Former husband must pay for wife’s career change

career-changeHER former husband thought she was perfectly capable of supporting herself as a legal secretary or personal assistant after their marriage broke down. 

But having emerged from the ”long, expensive and fraught litigation” that followed their separation, the woman wanted nothing more to do with lawyers or the law – and the Family Court has ordered her former husband pay her $1000 a week while she retrains for another career.

The order came as Justice Stuart Fowler determined a property settlement for the Sydney pair who, for legal reasons, cannot be named.

As a high-earning professional, the husband took home almost $2 million, including a six-figure bonus, in the last financial year. After their split he moved out of the $2.7 million matrimonial home and into another property worth more than $1.1 million, which he bought without his wife’s knowledge before their separation. It was intended as an investment property if the marriage lasted; instead, he lived there with his children as their primary carer.

His former wife hoped to earn up to $50,000 annually working in community services and wanted him to support her financially for two years while she obtained her qualifications.

He objected, arguing that she was employable and could return to her former career as a legal secretary or personal assistant, earning up to $75,000 annually. Her choice of occupation was effectively ”a luxury she cannot afford and which would be at his cost”, he said.

But Justice Fowler noted that the woman ”says she has had enough of the law and lawyers for the time being”.

She told the court the distress of the marriage breakdown and subsequent litigation have made her averse to ”having anything further to do with employment in the legal profession”.

More than two years after the couple separated, after costly proceedings in the Family Court, a judge made parenting orders for the care of their children.

”Given the history of this matter and its attendant costs, one can understand from her point of view that she would wish to distance herself from that profession,” Justice Fowler said.

Her decision not to pursue her former career was not unreasonable, he said, and he ordered the husband to pay her $1000 a week for two years while she retrained.

Parramatta Family Law Courts volunteers

Parramatta Family Law Courts

Margaret Russo, Dulcie Court, Margaret Wigmore, Judith Cook. PICTURE: PHIL ROGERS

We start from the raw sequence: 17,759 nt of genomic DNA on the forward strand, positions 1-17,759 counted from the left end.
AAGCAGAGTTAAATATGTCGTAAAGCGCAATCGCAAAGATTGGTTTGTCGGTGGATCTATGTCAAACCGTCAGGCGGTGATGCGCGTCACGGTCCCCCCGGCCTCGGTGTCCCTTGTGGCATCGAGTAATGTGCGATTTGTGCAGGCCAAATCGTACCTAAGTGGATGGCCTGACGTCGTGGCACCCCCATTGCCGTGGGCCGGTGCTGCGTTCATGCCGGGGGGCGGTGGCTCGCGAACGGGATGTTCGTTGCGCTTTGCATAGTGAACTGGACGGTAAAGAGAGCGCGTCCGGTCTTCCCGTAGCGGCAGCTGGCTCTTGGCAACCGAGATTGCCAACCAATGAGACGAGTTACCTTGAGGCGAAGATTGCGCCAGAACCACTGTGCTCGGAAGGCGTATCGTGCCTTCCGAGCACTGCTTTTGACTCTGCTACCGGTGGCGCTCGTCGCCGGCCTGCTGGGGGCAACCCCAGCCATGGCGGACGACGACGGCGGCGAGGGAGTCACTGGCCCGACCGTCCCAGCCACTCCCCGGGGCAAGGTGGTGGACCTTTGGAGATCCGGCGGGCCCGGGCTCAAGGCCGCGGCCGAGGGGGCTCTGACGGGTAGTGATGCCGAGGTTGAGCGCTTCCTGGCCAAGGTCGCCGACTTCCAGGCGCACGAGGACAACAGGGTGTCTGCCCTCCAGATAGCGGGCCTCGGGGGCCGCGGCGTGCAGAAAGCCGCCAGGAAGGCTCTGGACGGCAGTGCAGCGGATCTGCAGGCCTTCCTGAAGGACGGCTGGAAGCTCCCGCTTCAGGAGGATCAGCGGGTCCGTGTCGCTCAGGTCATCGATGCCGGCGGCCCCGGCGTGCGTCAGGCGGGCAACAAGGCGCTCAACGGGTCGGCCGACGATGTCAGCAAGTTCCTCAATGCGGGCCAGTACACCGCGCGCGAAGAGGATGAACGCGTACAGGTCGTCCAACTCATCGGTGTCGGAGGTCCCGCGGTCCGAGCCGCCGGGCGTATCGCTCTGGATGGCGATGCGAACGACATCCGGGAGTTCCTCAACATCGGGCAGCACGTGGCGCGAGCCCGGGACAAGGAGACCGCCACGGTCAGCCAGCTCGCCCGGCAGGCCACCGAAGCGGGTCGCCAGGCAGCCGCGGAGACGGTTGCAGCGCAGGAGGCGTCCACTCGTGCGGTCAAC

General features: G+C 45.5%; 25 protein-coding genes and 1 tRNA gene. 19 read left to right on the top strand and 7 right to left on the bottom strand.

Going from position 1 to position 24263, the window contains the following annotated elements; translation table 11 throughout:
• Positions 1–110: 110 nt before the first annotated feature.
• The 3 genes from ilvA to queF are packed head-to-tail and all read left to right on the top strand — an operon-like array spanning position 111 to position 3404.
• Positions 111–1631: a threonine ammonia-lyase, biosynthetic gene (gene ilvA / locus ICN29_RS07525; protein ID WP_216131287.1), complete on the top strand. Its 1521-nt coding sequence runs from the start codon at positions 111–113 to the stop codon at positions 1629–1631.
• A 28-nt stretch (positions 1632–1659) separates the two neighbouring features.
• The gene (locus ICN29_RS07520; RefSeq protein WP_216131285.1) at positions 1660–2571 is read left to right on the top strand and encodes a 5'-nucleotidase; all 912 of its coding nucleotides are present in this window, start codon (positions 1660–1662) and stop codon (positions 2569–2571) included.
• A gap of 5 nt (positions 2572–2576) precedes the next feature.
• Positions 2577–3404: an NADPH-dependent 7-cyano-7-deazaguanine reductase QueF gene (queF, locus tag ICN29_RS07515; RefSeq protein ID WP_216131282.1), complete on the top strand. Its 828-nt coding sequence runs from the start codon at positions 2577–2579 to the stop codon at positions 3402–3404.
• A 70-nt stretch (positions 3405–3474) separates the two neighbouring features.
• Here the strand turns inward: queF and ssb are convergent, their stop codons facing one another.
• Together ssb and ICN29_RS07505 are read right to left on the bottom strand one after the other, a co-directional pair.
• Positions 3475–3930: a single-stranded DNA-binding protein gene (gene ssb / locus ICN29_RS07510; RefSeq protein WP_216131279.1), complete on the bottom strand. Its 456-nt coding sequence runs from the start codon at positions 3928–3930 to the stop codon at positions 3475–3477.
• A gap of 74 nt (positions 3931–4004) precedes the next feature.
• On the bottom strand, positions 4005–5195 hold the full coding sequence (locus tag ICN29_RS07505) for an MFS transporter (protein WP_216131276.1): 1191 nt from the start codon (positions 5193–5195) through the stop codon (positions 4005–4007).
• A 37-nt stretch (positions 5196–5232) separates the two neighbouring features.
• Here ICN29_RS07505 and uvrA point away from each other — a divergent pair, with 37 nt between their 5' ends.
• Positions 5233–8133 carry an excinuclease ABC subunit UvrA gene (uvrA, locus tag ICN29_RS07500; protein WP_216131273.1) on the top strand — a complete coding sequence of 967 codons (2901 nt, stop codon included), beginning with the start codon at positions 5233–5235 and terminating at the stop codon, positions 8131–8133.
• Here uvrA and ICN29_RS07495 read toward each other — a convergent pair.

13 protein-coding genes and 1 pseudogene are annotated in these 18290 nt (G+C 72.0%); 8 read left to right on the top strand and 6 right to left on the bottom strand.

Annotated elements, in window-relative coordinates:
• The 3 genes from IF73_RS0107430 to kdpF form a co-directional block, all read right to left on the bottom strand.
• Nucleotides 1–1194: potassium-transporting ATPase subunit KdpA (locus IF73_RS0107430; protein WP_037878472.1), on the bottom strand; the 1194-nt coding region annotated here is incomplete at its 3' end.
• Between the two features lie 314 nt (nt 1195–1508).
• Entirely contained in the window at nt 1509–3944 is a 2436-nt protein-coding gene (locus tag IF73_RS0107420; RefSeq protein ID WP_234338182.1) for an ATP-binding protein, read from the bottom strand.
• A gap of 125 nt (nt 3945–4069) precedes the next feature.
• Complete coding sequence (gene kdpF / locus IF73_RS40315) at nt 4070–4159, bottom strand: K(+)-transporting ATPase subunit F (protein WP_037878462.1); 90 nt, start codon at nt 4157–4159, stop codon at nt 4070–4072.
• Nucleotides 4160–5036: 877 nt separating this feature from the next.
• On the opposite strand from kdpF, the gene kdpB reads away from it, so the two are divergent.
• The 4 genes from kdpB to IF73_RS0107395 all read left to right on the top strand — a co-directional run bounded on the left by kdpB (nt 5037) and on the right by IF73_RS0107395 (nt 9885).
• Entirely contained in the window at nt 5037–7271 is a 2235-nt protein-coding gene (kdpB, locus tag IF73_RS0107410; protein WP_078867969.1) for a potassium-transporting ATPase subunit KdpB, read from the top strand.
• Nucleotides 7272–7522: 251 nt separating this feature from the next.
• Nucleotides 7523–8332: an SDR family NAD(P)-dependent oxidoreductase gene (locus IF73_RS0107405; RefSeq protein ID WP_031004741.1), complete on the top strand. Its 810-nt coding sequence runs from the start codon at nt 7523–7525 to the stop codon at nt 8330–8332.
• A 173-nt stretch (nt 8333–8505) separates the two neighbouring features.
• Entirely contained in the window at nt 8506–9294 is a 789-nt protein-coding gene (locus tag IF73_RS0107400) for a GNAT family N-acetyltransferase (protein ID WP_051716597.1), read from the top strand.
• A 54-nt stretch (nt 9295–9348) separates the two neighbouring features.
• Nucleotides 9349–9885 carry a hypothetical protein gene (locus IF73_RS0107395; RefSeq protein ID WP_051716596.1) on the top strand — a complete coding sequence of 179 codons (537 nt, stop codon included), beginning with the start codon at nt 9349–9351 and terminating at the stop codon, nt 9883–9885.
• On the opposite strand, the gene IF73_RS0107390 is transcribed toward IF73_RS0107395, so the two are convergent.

FOR more than 25 years, volunteers at the Parramatta Family Law Courts have lent an ear to those in need. 

Now, as many of the mature-age helpers decide to retire, there is a genuine fear that the group’s dwindling numbers will leave visitors and their families without support.

For Paul Le Large, the contribution of the mature-age volunteers within the court complex is vital.

“On a busy day, there could be about 50 to 100 people who just want to have a chat or a cup of coffee and their demeanour toward the volunteers has always been of deep gratitude,’’ he said.

“They really respect them for the care they are showing.’‘

The Parramatta Family Law Courts comprise the Family Court of Australia and the Federal Magistrates Court of Australia and are a busy hub of activity with dozens of cases seen each day.

There are three volunteer groups at the court but the most short-staffed is the Interdenominational Parramatta Family and Local Court Support Group.

For its 70-plus members the task of assisting those in need is becoming harder each day.

“We need about 100 people to properly provide the care we want to, but we’re running short,’’ said volunteer Margaret Wigmore.

“Our core role is to provide tea and coffee facilities, a smiling face and an ear for those in distress.’‘

The volunteer services at the court began more than 25 years ago in reaction to a lack of support and positivity in a place that sought to resolve often stressful and upsetting family disputes.

Today, volunteers come to court for one day every month and donate about three hours of their time.

“Many of the volunteers started in their 50s when their children finished school and now they are in their 70s and 80s and can’t keep up with it all. But the demand for services is still there.’‘

Volunteer Justice of the Peace Rosslyn Fowler, 75, comes into the Parramatta Family Law Courts every Friday.

“Not only is it a good community service but once you retire you feel you aren’t part of the community any more. I value coming here and I would say to anyone who is retired that this is an important place for those with time on their hands to give back to the community,“ she said.

If you are interested in becoming a volunteer at the Family Law Courts, please contact Paul Le Large on 9893 5504.